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Cast Iron Care Tutorial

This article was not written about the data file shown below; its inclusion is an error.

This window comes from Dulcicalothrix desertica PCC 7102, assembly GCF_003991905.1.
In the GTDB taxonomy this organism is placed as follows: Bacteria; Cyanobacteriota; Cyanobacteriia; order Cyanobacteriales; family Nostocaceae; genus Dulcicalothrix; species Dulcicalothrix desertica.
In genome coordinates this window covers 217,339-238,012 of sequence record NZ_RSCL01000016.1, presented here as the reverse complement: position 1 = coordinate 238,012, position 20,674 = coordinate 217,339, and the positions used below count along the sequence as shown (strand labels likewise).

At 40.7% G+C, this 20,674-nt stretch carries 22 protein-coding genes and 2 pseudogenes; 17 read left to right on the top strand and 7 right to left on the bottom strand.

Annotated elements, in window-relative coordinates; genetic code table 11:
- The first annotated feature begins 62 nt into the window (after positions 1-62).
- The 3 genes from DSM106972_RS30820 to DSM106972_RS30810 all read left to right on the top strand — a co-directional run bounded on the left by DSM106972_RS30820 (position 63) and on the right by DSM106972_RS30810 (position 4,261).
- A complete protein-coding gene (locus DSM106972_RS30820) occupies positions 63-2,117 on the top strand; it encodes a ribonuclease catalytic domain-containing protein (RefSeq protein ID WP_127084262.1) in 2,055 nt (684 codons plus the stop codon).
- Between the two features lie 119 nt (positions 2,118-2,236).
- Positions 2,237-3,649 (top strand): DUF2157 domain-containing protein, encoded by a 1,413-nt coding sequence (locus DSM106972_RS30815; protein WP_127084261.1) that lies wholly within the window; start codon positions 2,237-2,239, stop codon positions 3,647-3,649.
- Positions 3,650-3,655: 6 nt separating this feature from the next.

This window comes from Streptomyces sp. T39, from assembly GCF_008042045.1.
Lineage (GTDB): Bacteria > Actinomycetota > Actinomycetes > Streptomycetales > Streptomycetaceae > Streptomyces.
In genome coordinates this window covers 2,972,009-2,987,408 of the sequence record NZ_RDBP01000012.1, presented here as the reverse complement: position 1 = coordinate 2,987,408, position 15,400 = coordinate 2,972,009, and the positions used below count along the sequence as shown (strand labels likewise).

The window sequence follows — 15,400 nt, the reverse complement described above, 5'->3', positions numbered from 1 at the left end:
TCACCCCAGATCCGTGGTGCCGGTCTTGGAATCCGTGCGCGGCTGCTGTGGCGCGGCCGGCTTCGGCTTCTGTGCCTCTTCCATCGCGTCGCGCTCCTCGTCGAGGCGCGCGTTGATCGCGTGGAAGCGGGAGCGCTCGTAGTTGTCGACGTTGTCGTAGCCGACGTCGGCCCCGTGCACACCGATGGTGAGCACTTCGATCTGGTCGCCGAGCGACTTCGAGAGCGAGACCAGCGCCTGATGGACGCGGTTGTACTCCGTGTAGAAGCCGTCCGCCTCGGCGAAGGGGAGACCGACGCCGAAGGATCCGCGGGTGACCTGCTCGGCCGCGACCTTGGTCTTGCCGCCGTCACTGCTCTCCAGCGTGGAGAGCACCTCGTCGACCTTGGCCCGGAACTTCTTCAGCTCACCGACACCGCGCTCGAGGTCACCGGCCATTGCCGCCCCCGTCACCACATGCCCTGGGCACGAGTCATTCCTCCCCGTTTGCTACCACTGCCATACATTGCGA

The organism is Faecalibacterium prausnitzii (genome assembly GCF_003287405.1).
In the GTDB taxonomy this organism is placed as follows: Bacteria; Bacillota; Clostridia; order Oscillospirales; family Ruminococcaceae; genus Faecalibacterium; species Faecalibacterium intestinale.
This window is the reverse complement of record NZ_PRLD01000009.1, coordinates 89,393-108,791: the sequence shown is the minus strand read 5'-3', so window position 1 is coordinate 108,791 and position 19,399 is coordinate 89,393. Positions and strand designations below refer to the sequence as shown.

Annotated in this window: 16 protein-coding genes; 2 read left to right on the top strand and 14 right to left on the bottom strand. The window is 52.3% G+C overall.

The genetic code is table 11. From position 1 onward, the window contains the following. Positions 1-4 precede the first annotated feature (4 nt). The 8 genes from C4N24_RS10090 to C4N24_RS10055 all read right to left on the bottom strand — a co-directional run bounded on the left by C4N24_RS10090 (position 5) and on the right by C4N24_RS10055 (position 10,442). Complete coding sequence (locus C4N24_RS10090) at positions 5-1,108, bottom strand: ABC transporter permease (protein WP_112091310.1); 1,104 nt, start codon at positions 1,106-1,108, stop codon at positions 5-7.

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Do we have to post tutorials about computers? Believe it or not, there is a life out there away from computers. You never know when you may get unplugged, so how about some practical information for a tutorial?I have watch the tutorial section here longingly ever since I started posting at Trap 17 and always wished I could come up with something fitting. All the tutorials I read here seem to deal with computers, and most of the time I don?t even know what the poster is talking about. Then one day as I was hiding my skillets so my dish washer wouldn?t try to wash them, a great topic occurred to me. Over the years I have had several different part time house keepers, and not one single one of them knew how to clean a cast iron skillet. So I have to assume the general public probably doesn?t know either. One housekeeper in particular stands out in memory. I still laugh every time I think about that crazy woman. I specifically told her, ?Do not wash my cast iron skillets in the sink in soapy dish water.? I walked in on her one day and found her holding the skillet in one hand above the sink, and splashing soapy dish water up in the skillet with her other had. I just about fell over! Now you may ask, why would I want to even bother with those heavy, messy old cast iron skillets when I have my wonderful Teflon coated non stick cookware? Not to mention my plastic bowls and microwave? Well, there is some evidence that cooking in Teflon may be detrimental to your health, where as cooking in cast iron has been show to increase the iron content in foods cooked in them, and iron is an important nutrient in the body. And you never know when the power may fail and you find yourself without power to run the microwave. Who knows, maybe someday you will find yourself enjoying the great outdoors with a cookout at the creek. In which case, your plastic microwave bowls aren?t going to be of much use.To keep your cast iron skillets in tip top non sticking shape, there is one very important thing to remember. NEVER USE SOAP ON THEM! Soap dissolves the oil from the pores of the metal and causes them to stick. This includes any dishwater you have put soap in. I had to argue with one housekeeper who insisted that since the water wasn?t bubbly any more the soap was gone. It is not gone, it?s never gone if you put dish soap in it, the water just gets dirty. If the skillet is dirty or has not been used in awhile, give it a good scrubbing with a metal pot scrubber to remove all rust, stuck on grime or whatever is on it. If it?s just stuck on food, it?s fine to soak it in warm water for awhile before scrubbing. When the metal is smooth and shiny gray again, the skillet is clean and ready to be conditioned. First, get the skillet completely dry. I usually set mine on the stove burner and turn it on just long enough to get the metal warm and let the water evaporate quickly. While the metal of the skillet is still warm pour some oil in the skillet. If you want, just a tiny dab of oil can be used, and you can rub it around with a paper towel to make a thin coat over the entire surface of the skillet, don?t forget to do the sides too. You will of course, want to make sure the skillet is not too hot for you to handle, but the warmer it is the better conditioning you will have. Or you can pour extra oil in it and just roll it around in the skillet until all surfaces are coated. It depends on what you are planning to cook with it the next time, for example, if you are going to fry potatoes, the extra oil is helpful as they need more oil to cook in than say if you were going to just brown some hamburger or fry bacon that was already greasy. While any type of cooking oil will work, I generally use vegetable oil as that is what we have on hand, but I think lard, or shortening would probably work a little better. Under NO circumstance use that spray on no stick cooking spray. It will build up on the surface and cause the skillet to become very sticky and actually gummy feeling to the touch. Not to mention those spray cans contain propane as a propellant and aside from the fact that who wants gas in their food, I can see some real possible safety problems using products containing propane around cooking fires.Keeping cast iron in good working condition is not hard to do. Just remember every time you use it, clean it, dry it, heat it and oil it. And your good cast iron skillet will do as good a job, if not better than any fancy Teflon coated cookware.

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